How to Weave a Bread Basket

Learn how to weave a bread basket, includes history of basket weaving, using straw and wheat for weaving and steps to weave a basket.

| October/November 1992

  • You can learn how to weave a bread basket using nature's materials.
    You can learn how to weave a bread basket using nature's materials.
    Photo By Fotolia/soleg

  • You can learn how to weave a bread basket using nature's materials.

You can learn how to weave a bread basket using these simple instructions.

Since the beginning of ­civilization, people all over the world have used grains to enhance their surroundings. Ancient Egyptians pressed wheat heads into the walls of clay pots, and the heat of firing burned out the wheat, leaving the design in the finished pot. Throughout human his­tory, grains with hollow stems or stalks that could be spliced or joined have been plaited, braided, or spiraled into useful and decorative objects. Straws were tied and bent into animals, human figures, and other symbolic forms.

The art of braiding or plaiting straw (referred to as “corn” in Europe and Asia) is steeped in folklore, tradition, myth, and spiritual beliefs. It originated mainly in the old peasant cultures of Europe, Scandinavia, and China, where people believed that if a small amount of grain from a successful harvest were preserved over the winter and planted again the following year, the next harvest also would be plentiful. Wheat was often a symbol of fertility, and in many traditional harvest festivals, the season’s last sheaf of grain was formed into the shape of a woman, symbolically dressed and decorated, and ceremoniously transported to a place of honor in the belief that the harvest spirit lived within this “corn dolly.” Gifts of artfully woven “corn” were symbols of friendship and good wishes.

As the combine and mechanical harvesting began to revolutionize wheat farming in the late nineteenth century, the tradition and art of making corn dollies nearly died out in the more developed countries. However, the early 1950s saw a revival of the craft in England. Classes were offered, new books written and old books reprinted, and making corn dollies became a craze, although it was now a form of decoration rather than a fertility rite. In the early 1970s, a Kansas woman named Doris Johnson encountered corn dollies in England and brought the techniques back to her wheat-growing home state. The craft took off like wildfire in Kansas, and its popularity soon spread to other Wheat Belt states. The National Association of Wheat Weavers was organized in Kansas in 1986, and state and local organizations now also exist in Illinois and California.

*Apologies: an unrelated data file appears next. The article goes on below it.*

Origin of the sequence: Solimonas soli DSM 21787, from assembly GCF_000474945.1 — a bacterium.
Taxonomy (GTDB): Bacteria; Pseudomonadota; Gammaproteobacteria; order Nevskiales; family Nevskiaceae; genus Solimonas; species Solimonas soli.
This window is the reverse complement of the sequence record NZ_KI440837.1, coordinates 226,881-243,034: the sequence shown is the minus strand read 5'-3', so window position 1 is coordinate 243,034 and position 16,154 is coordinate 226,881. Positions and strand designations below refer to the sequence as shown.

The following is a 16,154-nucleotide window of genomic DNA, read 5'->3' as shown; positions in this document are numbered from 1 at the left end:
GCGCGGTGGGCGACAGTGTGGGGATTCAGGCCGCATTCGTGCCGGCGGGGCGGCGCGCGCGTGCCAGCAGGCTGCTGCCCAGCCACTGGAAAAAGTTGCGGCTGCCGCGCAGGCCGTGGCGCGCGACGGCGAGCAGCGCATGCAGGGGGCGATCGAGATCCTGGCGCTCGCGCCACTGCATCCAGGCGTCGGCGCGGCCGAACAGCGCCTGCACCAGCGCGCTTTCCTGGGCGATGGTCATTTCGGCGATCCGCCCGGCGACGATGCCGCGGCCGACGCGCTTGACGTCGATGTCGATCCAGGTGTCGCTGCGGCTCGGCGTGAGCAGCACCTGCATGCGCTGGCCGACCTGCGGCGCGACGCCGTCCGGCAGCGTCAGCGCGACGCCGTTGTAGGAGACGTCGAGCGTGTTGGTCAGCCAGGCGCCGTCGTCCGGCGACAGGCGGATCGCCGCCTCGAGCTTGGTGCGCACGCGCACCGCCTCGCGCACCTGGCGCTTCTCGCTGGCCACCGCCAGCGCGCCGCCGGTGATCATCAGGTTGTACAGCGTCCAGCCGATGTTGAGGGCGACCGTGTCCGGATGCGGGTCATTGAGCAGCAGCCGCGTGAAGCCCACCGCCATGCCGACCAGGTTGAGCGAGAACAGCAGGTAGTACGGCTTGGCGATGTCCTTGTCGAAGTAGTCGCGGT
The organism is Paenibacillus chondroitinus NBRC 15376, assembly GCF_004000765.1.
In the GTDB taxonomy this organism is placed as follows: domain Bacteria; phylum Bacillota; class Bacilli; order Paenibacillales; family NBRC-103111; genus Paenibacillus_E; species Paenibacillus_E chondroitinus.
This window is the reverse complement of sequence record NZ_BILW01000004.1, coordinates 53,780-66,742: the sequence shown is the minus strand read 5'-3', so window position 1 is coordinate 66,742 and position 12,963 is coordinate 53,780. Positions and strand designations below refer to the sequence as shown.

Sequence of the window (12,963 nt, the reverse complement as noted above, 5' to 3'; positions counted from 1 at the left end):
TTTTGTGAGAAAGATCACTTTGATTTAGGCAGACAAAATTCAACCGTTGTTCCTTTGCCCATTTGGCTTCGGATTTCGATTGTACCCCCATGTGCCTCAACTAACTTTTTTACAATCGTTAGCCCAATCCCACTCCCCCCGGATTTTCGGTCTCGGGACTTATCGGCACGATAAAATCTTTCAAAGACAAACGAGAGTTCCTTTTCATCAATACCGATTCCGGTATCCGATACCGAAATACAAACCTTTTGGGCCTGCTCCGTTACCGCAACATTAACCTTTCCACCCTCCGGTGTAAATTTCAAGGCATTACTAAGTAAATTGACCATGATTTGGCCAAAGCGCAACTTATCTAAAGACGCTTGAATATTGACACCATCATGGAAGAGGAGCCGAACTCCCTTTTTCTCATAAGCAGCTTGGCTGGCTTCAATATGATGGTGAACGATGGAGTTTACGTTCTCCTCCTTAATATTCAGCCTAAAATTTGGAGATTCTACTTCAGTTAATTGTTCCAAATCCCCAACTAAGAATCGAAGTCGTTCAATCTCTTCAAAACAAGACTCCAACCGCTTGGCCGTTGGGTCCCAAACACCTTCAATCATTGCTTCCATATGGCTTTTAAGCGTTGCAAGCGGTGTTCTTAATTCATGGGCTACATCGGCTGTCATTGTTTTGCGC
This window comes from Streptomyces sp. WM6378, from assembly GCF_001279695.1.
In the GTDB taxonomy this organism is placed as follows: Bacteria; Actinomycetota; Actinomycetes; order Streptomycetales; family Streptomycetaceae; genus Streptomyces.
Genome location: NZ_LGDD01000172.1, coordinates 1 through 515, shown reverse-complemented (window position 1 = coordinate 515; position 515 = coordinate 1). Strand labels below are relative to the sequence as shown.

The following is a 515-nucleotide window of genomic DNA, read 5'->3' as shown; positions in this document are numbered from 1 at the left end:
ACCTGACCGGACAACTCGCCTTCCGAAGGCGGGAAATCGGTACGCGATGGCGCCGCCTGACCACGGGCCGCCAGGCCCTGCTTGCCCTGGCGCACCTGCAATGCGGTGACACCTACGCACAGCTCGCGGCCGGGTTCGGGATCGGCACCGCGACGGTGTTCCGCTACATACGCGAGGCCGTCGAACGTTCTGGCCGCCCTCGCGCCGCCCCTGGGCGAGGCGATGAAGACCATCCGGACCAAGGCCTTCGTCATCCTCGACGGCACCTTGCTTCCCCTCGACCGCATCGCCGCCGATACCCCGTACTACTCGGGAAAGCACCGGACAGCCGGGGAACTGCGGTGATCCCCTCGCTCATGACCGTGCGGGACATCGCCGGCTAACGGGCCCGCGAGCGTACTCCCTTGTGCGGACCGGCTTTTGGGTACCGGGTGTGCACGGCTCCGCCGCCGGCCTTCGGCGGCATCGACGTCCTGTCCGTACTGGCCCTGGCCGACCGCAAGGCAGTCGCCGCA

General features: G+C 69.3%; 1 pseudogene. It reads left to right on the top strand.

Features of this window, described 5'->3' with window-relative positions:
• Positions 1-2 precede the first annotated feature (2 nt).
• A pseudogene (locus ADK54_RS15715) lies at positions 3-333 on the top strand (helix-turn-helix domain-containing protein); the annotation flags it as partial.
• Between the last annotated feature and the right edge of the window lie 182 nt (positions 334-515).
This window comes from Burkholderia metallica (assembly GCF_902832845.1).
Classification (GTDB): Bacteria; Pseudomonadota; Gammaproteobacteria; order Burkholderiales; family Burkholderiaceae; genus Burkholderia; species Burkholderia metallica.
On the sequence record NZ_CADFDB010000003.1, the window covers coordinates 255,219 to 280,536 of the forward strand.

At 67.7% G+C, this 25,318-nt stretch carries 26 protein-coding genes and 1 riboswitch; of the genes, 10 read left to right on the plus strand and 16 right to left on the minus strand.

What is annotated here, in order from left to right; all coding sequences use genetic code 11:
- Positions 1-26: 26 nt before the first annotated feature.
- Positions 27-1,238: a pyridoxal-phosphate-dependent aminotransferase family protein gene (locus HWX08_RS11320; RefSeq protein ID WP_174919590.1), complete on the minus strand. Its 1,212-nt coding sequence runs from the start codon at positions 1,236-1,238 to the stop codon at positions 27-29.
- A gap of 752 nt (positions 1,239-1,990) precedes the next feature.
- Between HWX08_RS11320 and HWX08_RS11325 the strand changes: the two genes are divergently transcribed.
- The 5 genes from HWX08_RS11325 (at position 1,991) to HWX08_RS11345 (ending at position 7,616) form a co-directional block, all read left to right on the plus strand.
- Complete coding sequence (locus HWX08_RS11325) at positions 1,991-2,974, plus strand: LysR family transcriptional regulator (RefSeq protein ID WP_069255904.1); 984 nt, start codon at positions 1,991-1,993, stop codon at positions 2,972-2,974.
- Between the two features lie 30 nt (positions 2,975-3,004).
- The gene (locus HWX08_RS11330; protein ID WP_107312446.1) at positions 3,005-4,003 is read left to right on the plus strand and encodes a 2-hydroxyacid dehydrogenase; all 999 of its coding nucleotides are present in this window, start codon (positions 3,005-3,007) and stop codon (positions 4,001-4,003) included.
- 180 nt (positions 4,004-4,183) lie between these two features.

Today, anything made with grain straws is referred to as a corn dolly in areas outside the United States. However, the term “wheat weaving” was coined in 1974 because of widespread confusion between corn dollies, which are made from wheat, and corn husk dolls, which are made from corn husks and were quite popular in the same area of the United States. Wheat weaving is now the American term for corn dolly.

Harvesting and Processing Wheat

Many varieties of wheat are grown in the United States, but most are bred for grain production rather than wheat weaving. The best wheat for weaving generally is hard red winter wheat, which has long first joints (18 to 26 inches, measured from the bottom of the seed head), well-proportioned heads, and golden to creamy straw. If you’d like to grow your own wheat, you’ll find details on page 30 in this issue. Growers who produce wheat specifically for wheat weaving are listed at the end of this article.

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